Peel potatoes and coarsely grate into a large bowl. Add lemon juice and toss. Coarsely grate onions into same bowl. Transfer to a kitchen towel (not terry cloth), gather up corners to form a sack, and twist tightly to wring out as much liquid as possible. Return potatoes and onions to cleaned bowl and stir in celery root, flour, eggs, salt, pepper and celery seed until well combined.

Heat 1⁄3-inch oil in a 12-inch nonstick skillet over moderately high heat until hot but not smoking. Fill a 1⁄4-cup measure with latke mixture (not tightly packed), carefully spoon it into skillet, and flatten to 3 inches in diameter with a slotted spatula. Form 3 more latkes and fry until undersides are deep golden, 1½ to 3 minutes. Turn over using two spatulas and fry until deep golden on second side, 1½ to 3 minutes more. (If latkes brown too quickly, lower heat to moderate.) Transfer to paper towels to drain briefly, then arrange (in one layer) on rack on one baking sheet and keep warm in oven. Make more latkes in same manner, using second baking sheet for last batches.

                                         

Cook’s notes: The celery or daikon root, potatoes, and onions can be shredded in a food processor with the shredding disk. In that case, use 5 eggs instead of 4, because the machine will grate them more coarsely and the mixture will require more binding.  They can be fried up to 1 hour ahead.

Serves 8 (makes about 32 latkes) As you can see, after cutting the recipe down, I had 7 latkes.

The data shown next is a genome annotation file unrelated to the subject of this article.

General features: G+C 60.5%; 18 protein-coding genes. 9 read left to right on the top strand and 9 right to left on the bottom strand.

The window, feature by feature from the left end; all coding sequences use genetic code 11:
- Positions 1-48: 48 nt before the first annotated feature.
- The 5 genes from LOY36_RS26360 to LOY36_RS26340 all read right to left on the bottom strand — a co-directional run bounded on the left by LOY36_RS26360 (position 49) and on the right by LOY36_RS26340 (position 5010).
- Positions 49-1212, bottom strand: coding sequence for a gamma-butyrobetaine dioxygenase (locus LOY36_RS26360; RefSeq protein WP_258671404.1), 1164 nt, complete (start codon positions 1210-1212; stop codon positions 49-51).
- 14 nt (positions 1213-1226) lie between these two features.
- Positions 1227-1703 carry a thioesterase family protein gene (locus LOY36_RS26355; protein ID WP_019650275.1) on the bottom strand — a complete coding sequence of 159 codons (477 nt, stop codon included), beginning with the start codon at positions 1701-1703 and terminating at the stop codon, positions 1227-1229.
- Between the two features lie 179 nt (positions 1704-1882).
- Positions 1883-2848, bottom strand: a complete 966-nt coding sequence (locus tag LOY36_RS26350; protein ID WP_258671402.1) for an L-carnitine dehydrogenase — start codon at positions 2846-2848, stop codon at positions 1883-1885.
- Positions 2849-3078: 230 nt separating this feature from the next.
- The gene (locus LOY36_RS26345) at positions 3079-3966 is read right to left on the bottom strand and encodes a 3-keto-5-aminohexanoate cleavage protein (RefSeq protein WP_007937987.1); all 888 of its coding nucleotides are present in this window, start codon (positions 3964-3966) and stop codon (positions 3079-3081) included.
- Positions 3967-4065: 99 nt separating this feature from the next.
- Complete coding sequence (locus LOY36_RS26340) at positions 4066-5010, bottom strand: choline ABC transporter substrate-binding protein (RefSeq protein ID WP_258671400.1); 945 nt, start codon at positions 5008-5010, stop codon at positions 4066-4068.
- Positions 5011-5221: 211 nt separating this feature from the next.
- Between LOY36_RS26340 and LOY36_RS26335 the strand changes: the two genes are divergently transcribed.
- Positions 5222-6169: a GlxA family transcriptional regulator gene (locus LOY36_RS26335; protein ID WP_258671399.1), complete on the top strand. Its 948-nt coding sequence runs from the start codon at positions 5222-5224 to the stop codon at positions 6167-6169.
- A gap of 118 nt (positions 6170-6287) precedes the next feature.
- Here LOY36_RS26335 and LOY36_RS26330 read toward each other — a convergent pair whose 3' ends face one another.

These little treats were delicious, crispy  on the outside and chewy soft on the insides, with a yummy, savory flavor.  Just hints of the radishy daikon.   I served them with a dollop of sour cream and as my side to a dish of Ratatouille, which they complemented perfectly.                                      


I'll be submitting this post as my contribution to our current Cook the Books Club selection (watch for the Roundup, coming soon), to Heather who hosts Foodies Read Challenge, and at Weekend Cooking, hosted by The Intrepid Reader, Marge. I certainly hope you'll visit those links for some good books and food ideas.


10 comments:

Debra Eliotseats said...

What an inventive idea to use the daikon you had on hand. I love the connections you made to your own ancestors.

Marg said...

I have been meaning to join in on Cook the Books for quite some time. I did join for one month and that was it. I have just looked at the future selections and at least 3 of them sound appealing so I am going to make a more concerted effort to join in!

Janaloha said...

This sounds so inviting to try a new recipe.
I loved your commentary on your families history and using what you had available in your garden.

Tina said...

Claudia, those look so good! I’d forgotten about CtB club & when I saw Debra’s review of 97 Orchard I wish I’d joined in. I’m going to read that book anyway even though the window has closed for submission. It sounds fascinating.

judee said...

Latkes are such a good choice. Based on some reviews last week, I just started reading 97 Orchid Street. Looking forward to getting into it.

annies home said...

these look so good and good for you thanks for sharing come see what we shared at http://shopannies.blogspot.com

Melynda@Scratch Made Food! said...

This sounds like a book I would enjoy, thanks for the review!

Beth F said...

Ooooh I love the sound of these. I definitely need to give them a try. We love latkes of all kinds. I should check out the upcoming cook the books.

A Day in the Life on the Farm said...

Loved that you used what you had on hand and added the daikon root. Very apropos for this months read.

Simona Carini said...

The book was indeed filled with unexpected facts, like that about raising geese. Indeed, those people were incredibly industrious. Great choice of recipe, Claudia, and great variation by using daikon (a root I've recently come to appreciate a lot). Thank you so much for your contribution to this edition of Cook the Books :)